March 01, 2019
In 2018, more pedestrians were killed in the U.S. than in any other year in nearly two decades, a continuation of an upward trend. a new study released this week reported.
The research, conducted by the nonprofit Governors Highway Safety Association, estimates around 6,227 pedestrians were killed in 2018 — the most since 2009.
Interestingly, all other traffic-related deaths decreased during the same period, the report found, showing just how dangerous walking to school, work, and in the neighborhood has become in some areas.
About 35 percent of all pedestrian deaths occur on local streets, rather than highways, interstates, or country roads. And 72 percent of deadly crashes occurred not at an intersection, the report found. Based on the research, the nonprofit suggested the increase is due to more people walking, more people on the roads at nighttime, unsafe behaviors like drunk driving, an increase in SUVs on the road and smartphone use.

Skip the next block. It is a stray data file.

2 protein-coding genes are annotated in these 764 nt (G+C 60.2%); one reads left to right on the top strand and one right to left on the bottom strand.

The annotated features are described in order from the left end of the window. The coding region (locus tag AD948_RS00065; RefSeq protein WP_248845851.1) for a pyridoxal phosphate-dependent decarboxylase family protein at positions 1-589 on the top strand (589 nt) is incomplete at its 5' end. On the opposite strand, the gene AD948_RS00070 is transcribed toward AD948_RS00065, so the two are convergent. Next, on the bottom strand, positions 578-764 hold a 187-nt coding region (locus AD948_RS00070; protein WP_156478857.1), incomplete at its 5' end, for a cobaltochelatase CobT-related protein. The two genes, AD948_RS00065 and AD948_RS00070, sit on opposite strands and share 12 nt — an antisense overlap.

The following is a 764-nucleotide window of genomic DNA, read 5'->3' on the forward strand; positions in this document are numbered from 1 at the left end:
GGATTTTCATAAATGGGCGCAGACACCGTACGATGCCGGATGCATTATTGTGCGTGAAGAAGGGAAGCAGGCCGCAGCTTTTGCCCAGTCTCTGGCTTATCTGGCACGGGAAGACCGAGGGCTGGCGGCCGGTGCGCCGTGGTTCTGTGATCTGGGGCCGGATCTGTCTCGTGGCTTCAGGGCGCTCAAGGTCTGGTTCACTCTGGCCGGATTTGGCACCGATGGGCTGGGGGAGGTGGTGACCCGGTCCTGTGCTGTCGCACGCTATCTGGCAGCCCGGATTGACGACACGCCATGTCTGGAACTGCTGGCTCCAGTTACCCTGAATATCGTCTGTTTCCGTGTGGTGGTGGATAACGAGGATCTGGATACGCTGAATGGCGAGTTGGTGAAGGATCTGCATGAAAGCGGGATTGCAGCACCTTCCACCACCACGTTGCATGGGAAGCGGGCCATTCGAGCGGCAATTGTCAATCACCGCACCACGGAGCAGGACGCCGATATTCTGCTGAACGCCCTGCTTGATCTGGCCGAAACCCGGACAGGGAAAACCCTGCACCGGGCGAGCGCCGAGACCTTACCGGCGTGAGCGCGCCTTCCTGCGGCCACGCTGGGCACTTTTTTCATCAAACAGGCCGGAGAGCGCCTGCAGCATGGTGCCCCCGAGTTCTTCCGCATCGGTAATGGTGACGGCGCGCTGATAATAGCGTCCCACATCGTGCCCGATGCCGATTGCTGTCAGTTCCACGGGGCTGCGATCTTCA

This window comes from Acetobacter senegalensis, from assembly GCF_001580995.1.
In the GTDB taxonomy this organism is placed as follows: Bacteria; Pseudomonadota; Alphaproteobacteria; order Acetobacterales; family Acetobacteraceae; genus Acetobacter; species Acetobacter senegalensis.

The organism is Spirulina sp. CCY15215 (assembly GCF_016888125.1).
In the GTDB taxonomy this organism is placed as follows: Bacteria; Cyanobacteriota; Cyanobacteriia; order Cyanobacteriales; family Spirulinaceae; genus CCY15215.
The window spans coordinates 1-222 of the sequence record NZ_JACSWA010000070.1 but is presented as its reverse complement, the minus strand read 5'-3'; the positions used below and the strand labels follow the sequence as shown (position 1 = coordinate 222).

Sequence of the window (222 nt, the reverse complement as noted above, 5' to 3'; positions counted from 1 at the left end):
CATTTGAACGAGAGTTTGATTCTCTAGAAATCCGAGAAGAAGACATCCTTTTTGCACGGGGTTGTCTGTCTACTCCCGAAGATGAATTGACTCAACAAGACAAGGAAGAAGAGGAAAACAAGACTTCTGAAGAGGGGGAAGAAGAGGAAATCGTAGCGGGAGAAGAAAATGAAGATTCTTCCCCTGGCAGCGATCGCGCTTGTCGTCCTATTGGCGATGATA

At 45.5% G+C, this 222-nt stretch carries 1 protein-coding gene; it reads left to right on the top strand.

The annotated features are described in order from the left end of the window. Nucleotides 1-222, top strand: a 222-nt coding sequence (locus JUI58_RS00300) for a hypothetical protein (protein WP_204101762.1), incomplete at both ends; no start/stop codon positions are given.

In Pennsylvania from January through June 2017, compared to the same period in 2018, pedestrian deaths increased by 41 percent, or by 26 incidents, totaling 90 deaths. The state was among the top 10 states with the greatest increase of pedestrian fatalities.
Although Pennsylvania saw state-wide increases, between 2016 and 2017 in the country's top 10 biggest cities — which includes Philadelphia — pedestrian fatalities fell by 15 percent, even though that rate still was 9 percent higher than 2015.
The report chalked this up to Vision Zero, measures and plans Philly has been slowly but surely adopting to increase pedestrian safety.
Educational campaigns about safe walking practices are the most important step in reducing pedestrian fatalities, the report suggested.
To learn about pedestrian laws, get tips for walking in your community, and find safe routes to walk to school or work, visit the Pennsylvania Department of Transportation website.